Playing out in the street. It's the future!
they had asked everyone to move their cars out of the way.
but then where do all the cars go another street , that deprives the kids the right to play there, we plolayed in the street and cars where there, we respected the neighbours cars, and didnt ned our parents standing watching us play.Posted 4 years ago
But it is nice to see neighbours talking to each other and kids playing, even if it needs to be organised.brooessMember
The street I used to live in, in Brixton holds a street party every year. We shut the street down to traffic and get the cars to move out of the way (getting permission from the council), put on music, food, kids entertainment, let the kids (and the adults) run around and play.
It went down so well in 2008 when we did it the first time that we’ve done it every year since. I still go back to help out even tho I’ve moved away.
People could do much more of this kind of stuff if they took it upon themselves instead of expecting government to do it. It’s brought the street closer together without a doubt, and this is just an annual thingPosted 4 years ago
That was ace. Our 3rd street party and the start of something regular we hope. Maybe one afternoon a month to start and see where it leads.
It only took a couple of phone calls and some cooperation between neighbours.Posted 4 years ago
The best thing by far is that due to our street parties we all know each other. Which is nice.
Terrahawk (of this parish) sent me a text earlier telling me to bring the kids to his street to play out.
The residents had asked the council to close the road for 6 hours and they had asked everyone to move their cars out of the way.
The result… kids playing out safely, neighbours out on the street with a brew talking to each other and no cars!
What a brilliant and free idea!Posted 4 years agoLazgoatMember
This happens a few streets away and the kids love it.
We’ve lived in or current house for 18 months and have meet or neighbors on both sides. It wasn’t until a car crashed outside a few months ago, and we all rushed out to help, that the other neighbors who’ve lived here for over 10 years each realized that they knew each other from 20 years ago! They live 3 doors away!!Posted 4 years agoMoreCashThanDashSubscriber
My kids play out in the cul de sac as often as they can – one resident is a bit of a knob about turning in at speed and has been spoken to by a couple of parents, and one family we would prefer they didn’t play with, but it is great.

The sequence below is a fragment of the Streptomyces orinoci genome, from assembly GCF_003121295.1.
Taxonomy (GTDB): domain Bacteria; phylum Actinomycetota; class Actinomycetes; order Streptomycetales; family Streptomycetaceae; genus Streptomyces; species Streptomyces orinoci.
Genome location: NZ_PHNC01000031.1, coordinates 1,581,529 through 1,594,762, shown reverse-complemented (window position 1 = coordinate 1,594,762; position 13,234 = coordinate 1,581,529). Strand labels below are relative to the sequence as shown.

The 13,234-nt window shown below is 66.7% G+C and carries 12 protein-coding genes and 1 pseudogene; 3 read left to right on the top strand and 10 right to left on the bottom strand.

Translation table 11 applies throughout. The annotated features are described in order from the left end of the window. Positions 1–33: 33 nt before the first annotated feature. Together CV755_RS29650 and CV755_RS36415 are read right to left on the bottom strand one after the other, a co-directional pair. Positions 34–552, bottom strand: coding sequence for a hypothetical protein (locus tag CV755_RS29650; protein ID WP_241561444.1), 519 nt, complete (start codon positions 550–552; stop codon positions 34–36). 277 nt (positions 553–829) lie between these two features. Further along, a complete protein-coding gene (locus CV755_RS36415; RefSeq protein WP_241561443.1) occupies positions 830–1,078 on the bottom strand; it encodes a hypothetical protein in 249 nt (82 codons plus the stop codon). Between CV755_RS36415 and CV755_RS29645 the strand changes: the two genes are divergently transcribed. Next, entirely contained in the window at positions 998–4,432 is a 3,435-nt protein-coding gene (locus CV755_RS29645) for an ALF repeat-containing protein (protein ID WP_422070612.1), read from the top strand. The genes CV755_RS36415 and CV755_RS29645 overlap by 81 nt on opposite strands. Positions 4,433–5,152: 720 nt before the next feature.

I was brought up a pavements width from the A16 trunk road – playing in the street wasn’t much of an option in my 70s childhood!Posted 4 years ago
It is NOT progress to tell kids “you can play out there once a year under strict controls”, any more than the SkyRides do anything in the long term for cycling other than tell people “it’s not safe to cycle except when we shut the road once in a while”.
Fair play to those who organise these, they’re doing the best that’s doable, but we shouldn’t let the powers-that-be off here.Posted 4 years agomattjgSubscriber
Street parking, and traffic speeds and volumes, especially on residential streets, are a blight on our country.
But I have a car (which I use to go riding) and my Mrs has a car (which she needs to drive to work, not viable on bike or public transport). But there are only 2 adults in our household and we have off street parking.
Our neighbour has 4 adults in the house, they have a car each to go to work.
Our neighbour on the other side has 5 adults, they have a car each to go to work.
Guy across the road has a truck because he’s a landscape gardener, he needs that for his business. He has 2 kids so there’s a family car too. If he parks both on his driveway the truck block in the car, so he parks the truck on the street or verge.
This in a street of 3 bed semis, pretty affluent by the standards of the nation. None of the above are selfish or inconsiderate people.
Who’s going to step up and give up their car?Posted 4 years agomattjgSubscriber
@ormandroyd, true. But the economy gets that back because people can get to work. If the guy with the truck for instance is denied parking for it, there goes the income he uses to support his family.
Part of the problem here is these houses were built in the 30s (like millions over the country) so car ownership & parking on this scale wasn’t considered. But population density is also an issue, I’m fairly sure the the 3 adults one side and 2 the other would prefer not to be living with their parents, at least not all of them.
@mike interesting observationPosted 4 years ago
But the economy gets that back because people can get to work. If the guy with the truck for instance is denied parking for it, there goes the income he uses to support his family.
But many of the other examples you mentioned were people who drive ordinary private cars to work. Do all of them have no other choice? Could they walk, cycle, take a bus? A huge number of car journeys are less than a couple of miles. For the majority of drivers the car is, ultimately, a well subsidised convenience most of the time. The opportunity cost burden of a line of parked cars down the side of a road is very big.Posted 4 years ago
The topic ‘Playing out in the street. It's the future!’ is closed to new replies.